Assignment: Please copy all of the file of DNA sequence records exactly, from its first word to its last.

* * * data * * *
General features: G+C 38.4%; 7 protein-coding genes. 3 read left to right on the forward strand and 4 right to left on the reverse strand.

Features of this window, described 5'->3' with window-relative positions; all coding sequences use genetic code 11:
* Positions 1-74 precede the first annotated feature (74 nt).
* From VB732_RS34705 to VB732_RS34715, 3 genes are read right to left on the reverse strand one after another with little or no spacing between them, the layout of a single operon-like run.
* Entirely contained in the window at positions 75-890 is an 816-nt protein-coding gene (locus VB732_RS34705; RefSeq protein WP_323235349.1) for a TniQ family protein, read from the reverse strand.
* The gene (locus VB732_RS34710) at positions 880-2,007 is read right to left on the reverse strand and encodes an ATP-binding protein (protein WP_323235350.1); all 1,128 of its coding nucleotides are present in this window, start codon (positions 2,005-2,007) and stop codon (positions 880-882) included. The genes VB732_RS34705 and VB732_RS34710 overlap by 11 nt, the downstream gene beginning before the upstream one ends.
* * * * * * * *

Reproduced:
General features: G+C 38.4%; 7 protein-coding genes. 3 read left to right on the forward strand and 4 right to left on the reverse strand.

Features of this window, described 5'->3' with window-relative positions; all coding sequences use genetic code 11:
* Positions 1-74 precede the first annotated feature (74 nt).
* From VB732_RS34705 to VB732_RS34715, 3 genes are read right to left on the reverse strand one after another with little or no spacing between them, the layout of a single operon-like run.
* Entirely contained in the window at positions 75-890 is an 816-nt protein-coding gene (locus VB732_RS34705; RefSeq protein WP_323235349.1) for a TniQ family protein, read from the reverse strand.
* The gene (locus VB732_RS34710) at positions 880-2,007 is read right to left on the reverse strand and encodes an ATP-binding protein (protein WP_323235350.1); all 1,128 of its coding nucleotides are present in this window, start codon (positions 2,005-2,007) and stop codon (positions 880-882) included. The genes VB732_RS34705 and VB732_RS34710 overlap by 11 nt, the downstream gene beginning before the upstream one ends.